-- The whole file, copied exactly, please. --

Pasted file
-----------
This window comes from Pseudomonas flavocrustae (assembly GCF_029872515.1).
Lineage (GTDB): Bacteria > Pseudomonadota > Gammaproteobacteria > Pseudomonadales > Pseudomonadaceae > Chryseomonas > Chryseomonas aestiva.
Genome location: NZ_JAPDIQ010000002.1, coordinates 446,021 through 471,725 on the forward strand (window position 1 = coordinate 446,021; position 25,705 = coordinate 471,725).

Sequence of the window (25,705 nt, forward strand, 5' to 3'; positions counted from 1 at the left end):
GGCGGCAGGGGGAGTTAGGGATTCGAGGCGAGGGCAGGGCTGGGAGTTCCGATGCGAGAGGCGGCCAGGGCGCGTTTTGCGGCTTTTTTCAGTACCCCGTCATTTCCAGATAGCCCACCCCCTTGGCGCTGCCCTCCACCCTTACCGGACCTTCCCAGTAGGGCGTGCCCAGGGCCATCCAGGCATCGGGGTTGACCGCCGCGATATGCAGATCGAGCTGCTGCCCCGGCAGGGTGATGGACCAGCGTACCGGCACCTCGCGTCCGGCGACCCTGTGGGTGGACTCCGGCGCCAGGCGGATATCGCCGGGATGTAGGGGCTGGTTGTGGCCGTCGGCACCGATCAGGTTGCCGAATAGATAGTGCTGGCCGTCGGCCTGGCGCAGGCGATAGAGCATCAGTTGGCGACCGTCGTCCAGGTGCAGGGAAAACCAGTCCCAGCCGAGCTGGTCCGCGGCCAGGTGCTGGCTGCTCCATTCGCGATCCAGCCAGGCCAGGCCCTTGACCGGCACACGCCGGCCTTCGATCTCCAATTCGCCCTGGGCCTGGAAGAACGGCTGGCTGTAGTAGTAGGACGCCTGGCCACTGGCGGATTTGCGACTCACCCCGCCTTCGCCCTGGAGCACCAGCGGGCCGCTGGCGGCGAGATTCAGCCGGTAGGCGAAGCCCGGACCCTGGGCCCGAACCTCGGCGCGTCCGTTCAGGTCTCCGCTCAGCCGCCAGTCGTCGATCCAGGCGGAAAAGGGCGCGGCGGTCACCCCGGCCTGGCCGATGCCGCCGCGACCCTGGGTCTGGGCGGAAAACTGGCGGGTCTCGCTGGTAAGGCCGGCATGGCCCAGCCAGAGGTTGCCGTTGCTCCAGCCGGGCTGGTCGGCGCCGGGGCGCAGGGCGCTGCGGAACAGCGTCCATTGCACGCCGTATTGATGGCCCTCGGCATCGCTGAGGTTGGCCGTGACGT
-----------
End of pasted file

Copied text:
This window comes from Pseudomonas flavocrustae (assembly GCF_029872515.1).
Lineage (GTDB): Bacteria > Pseudomonadota > Gammaproteobacteria > Pseudomonadales > Pseudomonadaceae > Chryseomonas > Chryseomonas aestiva.
Genome location: NZ_JAPDIQ010000002.1, coordinates 446,021 through 471,725 on the forward strand (window position 1 = coordinate 446,021; position 25,705 = coordinate 471,725).

Sequence of the window (25,705 nt, forward strand, 5' to 3'; positions counted from 1 at the left end):
GGCGGCAGGGGGAGTTAGGGATTCGAGGCGAGGGCAGGGCTGGGAGTTCCGATGCGAGAGGCGGCCAGGGCGCGTTTTGCGGCTTTTTTCAGTACCCCGTCATTTCCAGATAGCCCACCCCCTTGGCGCTGCCCTCCACCCTTACCGGACCTTCCCAGTAGGGCGTGCCCAGGGCCATCCAGGCATCGGGGTTGACCGCCGCGATATGCAGATCGAGCTGCTGCCCCGGCAGGGTGATGGACCAGCGTACCGGCACCTCGCGTCCGGCGACCCTGTGGGTGGACTCCGGCGCCAGGCGGATATCGCCGGGATGTAGGGGCTGGTTGTGGCCGTCGGCACCGATCAGGTTGCCGAATAGATAGTGCTGGCCGTCGGCCTGGCGCAGGCGATAGAGCATCAGTTGGCGACCGTCGTCCAGGTGCAGGGAAAACCAGTCCCAGCCGAGCTGGTCCGCGGCCAGGTGCTGGCTGCTCCATTCGCGATCCAGCCAGGCCAGGCCCTTGACCGGCACACGCCGGCCTTCGATCTCCAATTCGCCCTGGGCCTGGAAGAACGGCTGGCTGTAGTAGTAGGACGCCTGGCCACTGGCGGATTTGCGACTCACCCCGCCTTCGCCCTGGAGCACCAGCGGGCCGCTGGCGGCGAGATTCAGCCGGTAGGCGAAGCCCGGACCCTGGGCCCGAACCTCGGCGCGTCCGTTCAGGTCTCCGCTCAGCCGCCAGTCGTCGATCCAGGCGGAAAAGGGCGCGGCGGTCACCCCGGCCTGGCCGATGCCGCCGCGACCCTGGGTCTGGGCGGAAAACTGGCGGGTCTCGCTGGTAAGGCCGGCATGGCCCAGCCAGAGGTTGCCGTTGCTCCAGCCGGGCTGGTCGGCGCCGGGGCGCAGGGCGCTGCGGAACAGCGTCCATTGCACGCCGTATTGATGGCCCTCGGCATCGCTGAGGTTGGCCGTGACGT